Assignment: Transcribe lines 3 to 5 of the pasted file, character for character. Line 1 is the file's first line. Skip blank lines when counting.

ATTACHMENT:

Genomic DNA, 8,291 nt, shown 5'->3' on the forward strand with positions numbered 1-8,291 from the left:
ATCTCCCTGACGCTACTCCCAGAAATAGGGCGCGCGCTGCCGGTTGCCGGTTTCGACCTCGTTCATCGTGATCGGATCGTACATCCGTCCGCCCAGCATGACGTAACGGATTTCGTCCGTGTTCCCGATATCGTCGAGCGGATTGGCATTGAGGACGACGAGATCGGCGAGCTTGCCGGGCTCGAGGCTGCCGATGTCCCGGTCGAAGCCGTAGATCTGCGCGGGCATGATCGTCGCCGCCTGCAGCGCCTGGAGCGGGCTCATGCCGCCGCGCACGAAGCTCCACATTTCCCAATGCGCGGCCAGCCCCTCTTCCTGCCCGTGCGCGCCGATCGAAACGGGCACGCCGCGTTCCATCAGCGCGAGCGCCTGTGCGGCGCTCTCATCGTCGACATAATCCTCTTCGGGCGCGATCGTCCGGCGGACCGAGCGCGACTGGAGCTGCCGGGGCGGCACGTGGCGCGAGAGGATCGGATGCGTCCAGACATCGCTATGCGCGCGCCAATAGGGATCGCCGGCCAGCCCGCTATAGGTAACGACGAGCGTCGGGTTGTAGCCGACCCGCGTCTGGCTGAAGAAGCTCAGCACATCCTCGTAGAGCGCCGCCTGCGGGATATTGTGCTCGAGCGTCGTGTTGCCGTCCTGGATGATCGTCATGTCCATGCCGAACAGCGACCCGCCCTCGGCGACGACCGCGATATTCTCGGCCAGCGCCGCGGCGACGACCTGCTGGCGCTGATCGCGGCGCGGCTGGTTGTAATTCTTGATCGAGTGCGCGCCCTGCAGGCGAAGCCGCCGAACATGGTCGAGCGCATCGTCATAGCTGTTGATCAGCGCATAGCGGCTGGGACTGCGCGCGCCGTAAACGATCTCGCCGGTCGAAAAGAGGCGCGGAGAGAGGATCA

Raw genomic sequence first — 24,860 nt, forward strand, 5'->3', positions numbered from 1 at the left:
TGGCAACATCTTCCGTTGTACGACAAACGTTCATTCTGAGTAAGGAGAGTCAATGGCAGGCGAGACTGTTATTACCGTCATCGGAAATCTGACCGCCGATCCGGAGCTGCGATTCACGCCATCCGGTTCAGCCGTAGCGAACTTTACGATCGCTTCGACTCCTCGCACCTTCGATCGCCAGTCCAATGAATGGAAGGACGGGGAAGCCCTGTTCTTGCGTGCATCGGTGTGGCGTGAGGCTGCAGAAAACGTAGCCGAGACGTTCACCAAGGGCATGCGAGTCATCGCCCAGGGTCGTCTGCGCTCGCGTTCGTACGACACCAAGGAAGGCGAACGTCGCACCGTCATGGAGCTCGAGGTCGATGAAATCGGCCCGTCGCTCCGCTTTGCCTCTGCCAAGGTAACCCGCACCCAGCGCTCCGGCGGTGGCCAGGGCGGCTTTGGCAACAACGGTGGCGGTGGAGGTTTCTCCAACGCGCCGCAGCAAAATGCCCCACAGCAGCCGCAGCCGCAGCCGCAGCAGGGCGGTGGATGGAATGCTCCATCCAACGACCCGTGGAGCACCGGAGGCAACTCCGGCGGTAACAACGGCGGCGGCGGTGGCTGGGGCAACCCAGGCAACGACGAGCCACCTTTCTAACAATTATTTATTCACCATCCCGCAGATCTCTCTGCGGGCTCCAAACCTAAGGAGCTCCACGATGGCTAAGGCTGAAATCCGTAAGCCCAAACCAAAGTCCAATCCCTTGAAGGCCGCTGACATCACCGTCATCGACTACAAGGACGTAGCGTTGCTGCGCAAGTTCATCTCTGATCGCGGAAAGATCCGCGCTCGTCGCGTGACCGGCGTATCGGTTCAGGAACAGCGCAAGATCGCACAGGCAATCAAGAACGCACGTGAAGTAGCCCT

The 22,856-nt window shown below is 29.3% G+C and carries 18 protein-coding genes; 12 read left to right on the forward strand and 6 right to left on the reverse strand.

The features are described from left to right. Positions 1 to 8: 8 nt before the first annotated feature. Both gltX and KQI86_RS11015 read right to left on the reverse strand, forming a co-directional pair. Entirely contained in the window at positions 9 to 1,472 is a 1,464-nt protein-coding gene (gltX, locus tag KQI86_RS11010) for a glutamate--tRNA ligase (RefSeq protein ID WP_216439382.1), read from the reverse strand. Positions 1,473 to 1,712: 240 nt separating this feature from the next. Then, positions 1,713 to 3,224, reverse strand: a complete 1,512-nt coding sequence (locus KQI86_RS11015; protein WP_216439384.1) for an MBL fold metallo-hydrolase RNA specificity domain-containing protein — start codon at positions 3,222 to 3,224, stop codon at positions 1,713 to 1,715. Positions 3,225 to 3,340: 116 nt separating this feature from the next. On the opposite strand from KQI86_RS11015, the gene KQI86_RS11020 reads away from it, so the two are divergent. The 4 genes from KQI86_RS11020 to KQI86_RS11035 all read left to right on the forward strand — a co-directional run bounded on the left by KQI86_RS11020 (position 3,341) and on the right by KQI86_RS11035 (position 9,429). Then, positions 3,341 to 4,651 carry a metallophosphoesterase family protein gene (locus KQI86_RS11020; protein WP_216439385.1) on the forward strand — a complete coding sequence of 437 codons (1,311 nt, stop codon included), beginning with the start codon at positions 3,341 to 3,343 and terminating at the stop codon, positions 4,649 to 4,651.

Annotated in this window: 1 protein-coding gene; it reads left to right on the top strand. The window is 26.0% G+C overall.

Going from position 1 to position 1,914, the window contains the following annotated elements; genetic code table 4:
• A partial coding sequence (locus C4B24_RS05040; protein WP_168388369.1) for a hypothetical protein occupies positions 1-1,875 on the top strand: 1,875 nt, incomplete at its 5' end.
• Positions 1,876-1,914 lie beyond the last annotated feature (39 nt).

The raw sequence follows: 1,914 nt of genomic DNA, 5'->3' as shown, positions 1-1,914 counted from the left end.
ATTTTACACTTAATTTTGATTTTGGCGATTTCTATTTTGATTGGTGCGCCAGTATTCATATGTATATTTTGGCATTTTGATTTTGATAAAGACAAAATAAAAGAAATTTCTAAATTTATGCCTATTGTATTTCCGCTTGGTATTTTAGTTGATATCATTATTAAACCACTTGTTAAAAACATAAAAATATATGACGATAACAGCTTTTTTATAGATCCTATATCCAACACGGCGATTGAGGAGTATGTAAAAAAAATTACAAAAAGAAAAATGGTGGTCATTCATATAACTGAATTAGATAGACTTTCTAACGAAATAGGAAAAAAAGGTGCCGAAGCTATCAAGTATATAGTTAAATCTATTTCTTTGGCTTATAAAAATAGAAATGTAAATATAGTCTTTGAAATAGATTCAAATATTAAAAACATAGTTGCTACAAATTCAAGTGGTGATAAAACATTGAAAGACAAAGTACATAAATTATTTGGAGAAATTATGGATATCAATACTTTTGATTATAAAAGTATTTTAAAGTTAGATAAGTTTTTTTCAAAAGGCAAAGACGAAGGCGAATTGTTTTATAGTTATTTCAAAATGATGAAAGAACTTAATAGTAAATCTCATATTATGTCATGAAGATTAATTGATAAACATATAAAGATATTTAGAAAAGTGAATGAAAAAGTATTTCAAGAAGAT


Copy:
Raw genomic sequence first — 24,860 nt, forward strand, 5'->3', positions numbered from 1 at the left:
TGGCAACATCTTCCGTTGTACGACAAACGTTCATTCTGAGTAAGGAGAGTCAATGGCAGGCGAGACTGTTATTACCGTCATCGGAAATCTGACCGCCGATCCGGAGCTGCGATTCACGCCATCCGGTTCAGCCGTAGCGAACTTTACGATCGCTTCGACTCCTCGCACCTTCGATCGCCAGTCCAATGAATGGAAGGACGGGGAAGCCCTGTTCTTGCGTGCATCGGTGTGGCGTGAGGCTGCAGAAAACGTAGCCGAGACGTTCACCAAGGGCATGCGAGTCATCGCCCAGGGTCGTCTGCGCTCGCGTTCGTACGACACCAAGGAAGGCGAACGTCGCACCGTCATGGAGCTCGAGGTCGATGAAATCGGCCCGTCGCTCCGCTTTGCCTCTGCCAAGGTAACCCGCACCCAGCGCTCCGGCGGTGGCCAGGGCGGCTTTGGCAACAACGGTGGCGGTGGAGGTTTCTCCAACGCGCCGCAGCAAAATGCCCCACAGCAGCCGCAGCCGCAGCCGCAGCAGGGCGGTGGATGGAATGCTCCATCCAACGACCCGTGGAGCACCGGAGGCAACTCCGGCGGTAACAACGGCGGCGGCGGTGGCTGGGGCAACCCAGGCAACGACGAGCCACCTTTCTAACAATTATTTATTCACCATCCCGCAGATCTCTCTGCGGGCTCCAAACCTAAGGAGCTCCACGATGGCTAAGGCTGAAATCCGTAAGCCCAAACCAAAGTCCAATCCCTTGAAGGCCGCTGACATCACCGTCATCGACTACAAGGACGTAGCGTTGCTGCGCAAGTTCATCTCTGATCGCGGAAAGATCCGCGCTCGTCGCGTGACCGGCGTATCGGTTCAGGAACAGCGCAAGATCGCACAGGCAATCAAGAACGCACGTGAAGTAGCCCT

The 22,856-nt window shown below is 29.3% G+C and carries 18 protein-coding genes; 12 read left to right on the forward strand and 6 right to left on the reverse strand.